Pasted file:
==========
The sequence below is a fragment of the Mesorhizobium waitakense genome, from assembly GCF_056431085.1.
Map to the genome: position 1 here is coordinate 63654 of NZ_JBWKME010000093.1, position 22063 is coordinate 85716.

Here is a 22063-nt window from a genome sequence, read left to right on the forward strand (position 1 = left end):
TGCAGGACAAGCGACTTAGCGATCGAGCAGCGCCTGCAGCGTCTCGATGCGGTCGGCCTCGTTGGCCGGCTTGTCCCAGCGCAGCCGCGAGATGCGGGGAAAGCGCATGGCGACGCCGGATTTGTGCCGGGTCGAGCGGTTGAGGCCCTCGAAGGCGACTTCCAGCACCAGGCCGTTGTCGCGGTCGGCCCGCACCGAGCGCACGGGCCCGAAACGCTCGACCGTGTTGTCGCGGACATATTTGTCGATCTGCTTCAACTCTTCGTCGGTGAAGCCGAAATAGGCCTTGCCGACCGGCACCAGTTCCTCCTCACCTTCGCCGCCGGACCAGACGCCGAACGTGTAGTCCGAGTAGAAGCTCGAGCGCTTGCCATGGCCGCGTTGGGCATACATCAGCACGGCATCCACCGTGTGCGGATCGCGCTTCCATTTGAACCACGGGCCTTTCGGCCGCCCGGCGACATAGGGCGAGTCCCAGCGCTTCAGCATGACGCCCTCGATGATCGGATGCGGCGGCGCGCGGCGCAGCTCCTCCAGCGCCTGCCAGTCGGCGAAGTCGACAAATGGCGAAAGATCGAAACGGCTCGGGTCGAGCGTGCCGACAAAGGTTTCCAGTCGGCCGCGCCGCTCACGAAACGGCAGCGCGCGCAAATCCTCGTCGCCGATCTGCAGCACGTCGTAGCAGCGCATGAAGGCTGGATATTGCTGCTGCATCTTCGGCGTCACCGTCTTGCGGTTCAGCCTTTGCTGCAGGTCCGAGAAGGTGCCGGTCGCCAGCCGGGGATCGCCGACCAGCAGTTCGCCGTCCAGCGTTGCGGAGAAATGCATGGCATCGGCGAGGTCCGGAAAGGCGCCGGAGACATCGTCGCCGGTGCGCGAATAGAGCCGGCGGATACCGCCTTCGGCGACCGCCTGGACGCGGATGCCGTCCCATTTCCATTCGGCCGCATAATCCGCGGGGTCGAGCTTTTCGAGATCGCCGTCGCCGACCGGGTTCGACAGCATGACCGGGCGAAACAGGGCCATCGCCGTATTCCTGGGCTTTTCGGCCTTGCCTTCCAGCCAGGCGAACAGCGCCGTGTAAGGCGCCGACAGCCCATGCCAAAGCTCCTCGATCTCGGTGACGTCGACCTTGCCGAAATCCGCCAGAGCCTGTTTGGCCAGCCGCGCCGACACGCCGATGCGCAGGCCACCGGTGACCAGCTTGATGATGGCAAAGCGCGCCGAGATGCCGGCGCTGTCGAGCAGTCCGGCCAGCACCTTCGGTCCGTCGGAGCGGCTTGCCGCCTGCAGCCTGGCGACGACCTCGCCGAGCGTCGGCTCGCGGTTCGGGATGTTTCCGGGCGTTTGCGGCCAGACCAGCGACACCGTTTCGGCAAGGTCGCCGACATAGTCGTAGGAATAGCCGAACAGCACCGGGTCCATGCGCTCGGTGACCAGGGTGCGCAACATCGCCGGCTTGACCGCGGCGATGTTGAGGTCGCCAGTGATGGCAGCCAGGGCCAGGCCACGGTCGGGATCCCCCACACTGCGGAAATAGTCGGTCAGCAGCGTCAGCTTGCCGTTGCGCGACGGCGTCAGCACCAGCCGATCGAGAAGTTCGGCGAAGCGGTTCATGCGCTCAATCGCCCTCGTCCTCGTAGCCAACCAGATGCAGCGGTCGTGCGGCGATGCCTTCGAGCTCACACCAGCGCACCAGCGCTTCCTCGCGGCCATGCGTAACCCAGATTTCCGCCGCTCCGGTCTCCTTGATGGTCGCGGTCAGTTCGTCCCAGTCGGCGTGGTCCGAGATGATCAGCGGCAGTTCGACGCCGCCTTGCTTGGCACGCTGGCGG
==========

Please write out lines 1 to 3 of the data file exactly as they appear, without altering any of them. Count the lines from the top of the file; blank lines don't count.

The sequence below is a fragment of the Mesorhizobium waitakense genome, from assembly GCF_056431085.1.
Map to the genome: position 1 here is coordinate 63654 of NZ_JBWKME010000093.1, position 22063 is coordinate 85716.

Here is a 22063-nt window from a genome sequence, read left to right on the forward strand (position 1 = left end):